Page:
Breastfeeding and Noses.

John Waters (
Mon, 19 Aug 1996 06:11:12 +0100

Acute observers of Apes and Humans may perceive a difference in
Ape and Human noses. The nostrils of Apes tend to point forwards,
while the nostrils of Humans tend to point downwards. If the Human
specie=92s Ape ancestors had noses similar to current Apes, the
question arises as to why the hominid nose evolved the way it did.

It is an established fact that Human babies are born helpless, as are
the babies of Apes. However, whereas Ape infants are only totally
helpless for a maximum of 24 hours after birth, human babies are
totally helpless for three months after birth. This is a very substantial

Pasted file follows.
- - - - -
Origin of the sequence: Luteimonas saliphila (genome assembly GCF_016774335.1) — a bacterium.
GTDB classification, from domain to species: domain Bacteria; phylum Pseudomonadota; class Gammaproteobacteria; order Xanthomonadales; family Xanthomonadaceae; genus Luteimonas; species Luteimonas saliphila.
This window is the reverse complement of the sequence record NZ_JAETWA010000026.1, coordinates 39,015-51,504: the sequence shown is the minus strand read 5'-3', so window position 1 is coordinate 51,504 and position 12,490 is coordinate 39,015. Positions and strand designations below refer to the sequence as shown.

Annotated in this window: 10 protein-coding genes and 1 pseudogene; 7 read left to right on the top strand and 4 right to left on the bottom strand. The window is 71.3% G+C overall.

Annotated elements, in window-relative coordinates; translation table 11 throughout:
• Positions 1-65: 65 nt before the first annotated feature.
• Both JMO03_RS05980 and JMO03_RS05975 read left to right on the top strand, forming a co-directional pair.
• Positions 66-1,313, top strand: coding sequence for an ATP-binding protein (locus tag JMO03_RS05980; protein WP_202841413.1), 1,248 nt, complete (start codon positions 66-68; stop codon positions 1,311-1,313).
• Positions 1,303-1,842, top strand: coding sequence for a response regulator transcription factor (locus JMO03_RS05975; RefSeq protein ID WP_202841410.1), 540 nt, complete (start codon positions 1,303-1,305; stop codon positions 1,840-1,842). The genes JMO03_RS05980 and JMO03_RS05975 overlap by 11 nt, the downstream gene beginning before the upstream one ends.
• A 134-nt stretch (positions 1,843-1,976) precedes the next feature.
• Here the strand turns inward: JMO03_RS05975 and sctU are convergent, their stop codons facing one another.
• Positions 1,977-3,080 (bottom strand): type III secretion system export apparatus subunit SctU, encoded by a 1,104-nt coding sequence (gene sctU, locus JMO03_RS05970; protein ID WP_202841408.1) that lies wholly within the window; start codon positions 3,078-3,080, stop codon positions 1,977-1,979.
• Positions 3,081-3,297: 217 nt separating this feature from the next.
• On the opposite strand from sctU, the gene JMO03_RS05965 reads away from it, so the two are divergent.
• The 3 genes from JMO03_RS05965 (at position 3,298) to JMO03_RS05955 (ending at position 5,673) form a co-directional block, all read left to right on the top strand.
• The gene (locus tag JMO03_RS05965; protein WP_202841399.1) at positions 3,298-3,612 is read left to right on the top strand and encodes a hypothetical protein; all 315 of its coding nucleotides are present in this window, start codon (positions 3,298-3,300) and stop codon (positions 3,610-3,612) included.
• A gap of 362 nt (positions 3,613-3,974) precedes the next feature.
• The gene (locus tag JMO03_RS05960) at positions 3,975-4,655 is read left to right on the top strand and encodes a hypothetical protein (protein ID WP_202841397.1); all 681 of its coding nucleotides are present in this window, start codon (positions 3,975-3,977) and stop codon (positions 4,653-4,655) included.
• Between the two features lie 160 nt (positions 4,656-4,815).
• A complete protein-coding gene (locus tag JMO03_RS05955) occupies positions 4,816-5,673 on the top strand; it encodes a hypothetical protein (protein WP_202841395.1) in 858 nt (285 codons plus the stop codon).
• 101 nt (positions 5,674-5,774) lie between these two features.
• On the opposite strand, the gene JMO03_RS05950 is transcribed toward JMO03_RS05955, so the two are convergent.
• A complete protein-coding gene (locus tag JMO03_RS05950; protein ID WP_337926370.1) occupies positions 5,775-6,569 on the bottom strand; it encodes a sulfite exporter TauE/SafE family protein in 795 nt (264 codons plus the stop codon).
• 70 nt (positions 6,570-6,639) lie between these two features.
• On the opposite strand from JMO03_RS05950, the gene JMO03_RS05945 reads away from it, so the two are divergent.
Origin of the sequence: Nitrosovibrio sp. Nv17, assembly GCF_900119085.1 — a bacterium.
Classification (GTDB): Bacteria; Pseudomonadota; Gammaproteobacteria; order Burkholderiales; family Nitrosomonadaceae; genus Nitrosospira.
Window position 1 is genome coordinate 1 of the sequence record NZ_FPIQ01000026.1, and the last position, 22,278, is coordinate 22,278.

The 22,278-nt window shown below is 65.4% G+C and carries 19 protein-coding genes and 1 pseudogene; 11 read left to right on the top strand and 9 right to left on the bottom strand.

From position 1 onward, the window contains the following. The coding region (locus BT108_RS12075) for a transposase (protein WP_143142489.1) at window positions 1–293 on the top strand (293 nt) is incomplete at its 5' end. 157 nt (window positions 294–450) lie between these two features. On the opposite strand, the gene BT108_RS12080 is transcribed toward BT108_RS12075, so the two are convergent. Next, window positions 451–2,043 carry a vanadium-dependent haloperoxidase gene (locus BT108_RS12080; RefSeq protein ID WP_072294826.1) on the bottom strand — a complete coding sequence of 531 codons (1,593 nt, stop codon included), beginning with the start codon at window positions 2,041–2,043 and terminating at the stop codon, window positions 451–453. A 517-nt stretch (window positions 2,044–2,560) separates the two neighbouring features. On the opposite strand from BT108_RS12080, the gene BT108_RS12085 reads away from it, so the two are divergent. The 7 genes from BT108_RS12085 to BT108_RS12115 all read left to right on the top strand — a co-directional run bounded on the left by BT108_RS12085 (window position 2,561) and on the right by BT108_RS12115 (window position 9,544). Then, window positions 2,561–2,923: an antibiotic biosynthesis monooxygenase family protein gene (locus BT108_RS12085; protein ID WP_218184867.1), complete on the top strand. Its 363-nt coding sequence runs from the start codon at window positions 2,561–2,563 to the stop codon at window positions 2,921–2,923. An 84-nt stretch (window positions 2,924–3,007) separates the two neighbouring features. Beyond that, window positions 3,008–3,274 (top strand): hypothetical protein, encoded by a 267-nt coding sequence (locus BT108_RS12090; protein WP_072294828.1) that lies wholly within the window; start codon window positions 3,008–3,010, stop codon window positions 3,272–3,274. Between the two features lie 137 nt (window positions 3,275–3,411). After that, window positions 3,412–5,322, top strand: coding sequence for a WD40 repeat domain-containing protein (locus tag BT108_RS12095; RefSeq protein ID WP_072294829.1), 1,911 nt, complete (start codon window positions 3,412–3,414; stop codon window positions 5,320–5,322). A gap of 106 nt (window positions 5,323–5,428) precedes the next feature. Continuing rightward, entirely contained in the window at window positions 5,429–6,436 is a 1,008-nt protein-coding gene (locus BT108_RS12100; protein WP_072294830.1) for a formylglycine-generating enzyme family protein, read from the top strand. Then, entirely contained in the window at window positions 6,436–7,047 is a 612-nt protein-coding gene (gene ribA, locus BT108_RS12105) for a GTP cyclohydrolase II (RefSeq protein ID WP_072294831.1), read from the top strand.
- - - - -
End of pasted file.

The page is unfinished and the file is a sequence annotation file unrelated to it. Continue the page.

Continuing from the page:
Within twenty-four hours of its birth, an Ape baby can crawl towards,
and climb up to, its mother=92s breast. A human baby cannot do this. It
must be lifted up to its mother=92s breast, and its head supported
during feeding.

At some stage in hominid evolution, the initial extension of the
infants period of helplessness must have demanded a degree of
maternal assistance in breastfeeding. In these circumstances, it is
easy to imagine the possibility of accidental suffocation of the
hominid baby, as its head was pushed too close to the nursing
female=92s breast. This would probably only affect a small percentage
of the hominid population, but it would create an evolutionary
demand for downward facing nostrils.

In a like manner, this situation could lead to a host of maternal
adaptations in breastfeeding physiology and behaviour, to reduce the
inherent dangers to a helpless baby.

Is this logical and reasonable?

John Waters